Tropical Plant Biology

, Volume 9, Issue 1, pp 12–28 | Cite as

Evaluation of QTLs for Shoot Fly (Atherigona soccata) Resistance Component Traits of Seedling Leaf Blade Glossiness and Trichome Density on Sorghum (Sorghum bicolor) Chromosome SBI-10L

  • K. N. S. Usha Kiranmayee
  • P. B. Kavi Kishor
  • C. Tom Hash
  • Santosh P. DeshpandeEmail author


Shoot fly is a major insect pest of sorghum damaging early crop growth, establishment and productivity. Host plant resistance is an efficient approach to minimize yield losses due to shoot fly infestation. Seedling leaf blade glossiness and trichome density are morphological traits associated with shoot fly resistance. Our objective was to identify and evaluate QTLs for glossiness and trichome density using- i) 1894 F2s, ii) a sub-set of 369 F2-recombinants, and iii) their derived 369 F2:3 progenies, from a cross involving introgression lines RSG04008-6 (susceptible) × J2614-11 (resistant). The QTLs were mapped to a 37–72 centimorgan (cM) or 5–15 Mb interval on the long arm of sorghum chromosome 10 (SBI-10L) with flanking markers Xgap001 and Xtxp141. One QTL each for glossiness (QGls10) and trichome density (QTd10) were mapped in marker interval Xgap001-Xnhsbm1044 and Xisep0630-Xtxp141, confirming their loose linkage, for which phenotypic variation accounted for ranged from 2.29 to 11.37 % and LOD values ranged from 2.03 to 24.13, respectively. Average physical map positions for glossiness and trichome density QTLs on SBI-10 from earlier studies were 4 and 2 Mb, which in the present study were reduced to 2 Mb and 800 kb, respectively. Candidate genes Glossy15 (Sb10g025053) and ethylene zinc finger protein (Sb10g027550) falling in support intervals for glossiness and trichome density QTLs, respectively, are discussed. Also we identified a sub-set of recombinant population that will facilitate further fine mapping of the leaf blade glossiness and trichome density QTLs on SBI-10.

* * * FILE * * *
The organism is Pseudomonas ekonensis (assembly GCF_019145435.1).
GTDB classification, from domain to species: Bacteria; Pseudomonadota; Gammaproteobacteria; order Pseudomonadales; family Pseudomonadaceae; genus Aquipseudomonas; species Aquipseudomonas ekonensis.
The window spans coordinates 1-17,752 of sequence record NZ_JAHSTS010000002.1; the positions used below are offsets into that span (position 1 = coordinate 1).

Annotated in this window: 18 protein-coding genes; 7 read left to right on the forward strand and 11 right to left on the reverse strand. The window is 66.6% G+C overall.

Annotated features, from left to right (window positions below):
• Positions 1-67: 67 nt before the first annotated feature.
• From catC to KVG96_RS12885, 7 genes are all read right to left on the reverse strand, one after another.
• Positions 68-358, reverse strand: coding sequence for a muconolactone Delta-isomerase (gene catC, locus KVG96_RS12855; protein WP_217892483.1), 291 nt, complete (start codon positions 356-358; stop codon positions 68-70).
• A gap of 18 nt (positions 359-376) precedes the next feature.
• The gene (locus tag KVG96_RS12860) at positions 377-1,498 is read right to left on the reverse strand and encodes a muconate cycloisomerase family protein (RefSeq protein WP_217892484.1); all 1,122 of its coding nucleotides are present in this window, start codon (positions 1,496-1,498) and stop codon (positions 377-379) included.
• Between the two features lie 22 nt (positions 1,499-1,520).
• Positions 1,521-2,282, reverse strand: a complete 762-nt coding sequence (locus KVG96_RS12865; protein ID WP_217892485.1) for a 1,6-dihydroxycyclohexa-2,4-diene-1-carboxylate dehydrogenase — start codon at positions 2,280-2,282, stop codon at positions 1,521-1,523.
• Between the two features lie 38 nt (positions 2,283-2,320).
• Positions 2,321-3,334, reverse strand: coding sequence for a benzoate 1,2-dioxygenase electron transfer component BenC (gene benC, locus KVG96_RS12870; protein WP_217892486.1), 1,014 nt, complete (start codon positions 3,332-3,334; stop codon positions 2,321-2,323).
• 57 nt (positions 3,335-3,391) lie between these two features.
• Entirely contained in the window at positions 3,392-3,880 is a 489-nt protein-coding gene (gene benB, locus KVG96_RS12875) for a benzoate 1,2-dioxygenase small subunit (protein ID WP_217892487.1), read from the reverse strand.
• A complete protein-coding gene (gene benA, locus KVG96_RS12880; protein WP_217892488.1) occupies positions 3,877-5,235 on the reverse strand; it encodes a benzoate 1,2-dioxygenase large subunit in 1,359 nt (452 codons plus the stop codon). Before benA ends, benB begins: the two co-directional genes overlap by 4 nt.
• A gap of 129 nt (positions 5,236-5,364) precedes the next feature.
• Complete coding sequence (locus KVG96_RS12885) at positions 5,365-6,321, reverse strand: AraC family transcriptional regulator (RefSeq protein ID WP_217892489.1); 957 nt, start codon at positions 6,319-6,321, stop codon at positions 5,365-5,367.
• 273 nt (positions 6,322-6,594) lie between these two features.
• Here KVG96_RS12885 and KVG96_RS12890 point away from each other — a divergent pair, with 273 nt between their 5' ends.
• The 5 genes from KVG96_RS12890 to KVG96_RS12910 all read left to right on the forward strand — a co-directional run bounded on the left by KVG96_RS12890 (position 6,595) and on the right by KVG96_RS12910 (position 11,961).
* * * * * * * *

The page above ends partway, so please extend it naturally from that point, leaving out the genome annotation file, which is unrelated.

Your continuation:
Shoot fly F2 F2:3 Leaf blade glossiness Trichome density QTLs 



This work is a part of the Ph.D. thesis of KNSUK. Authors are grateful to Mr. C. Muralidhar for his help and support for conducting this complete study. This work was supported by ICRISAT’s Research Program on Dryland Cereals. This work was undertaken as part of the CGIAR Research Program on Dryland Cereals.

Supplementary material

12042_2015_9157_MOESM1_ESM.xlsx (184 kb)
ESM 1 (XLSX 183 kb)
12042_2015_9157_MOESM2_ESM.docx (311 kb)
ESM 2 (DOCX 311 kb)


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Copyright information

© Springer Science+Business Media New York 2015

Authors and Affiliations

  • K. N. S. Usha Kiranmayee
    • 1
    • 2
  • P. B. Kavi Kishor
    • 2
  • C. Tom Hash
    • 3
  • Santosh P. Deshpande
    • 1
    Email author
  1. 1.International Crops Research Institute for the Semi-Arid TropicsPatancheruIndia
  2. 2.Osmania UniversityHyderabadIndia
  3. 3.International Crops Research Institute for the Semi-Arid TropicsNiameyNiger

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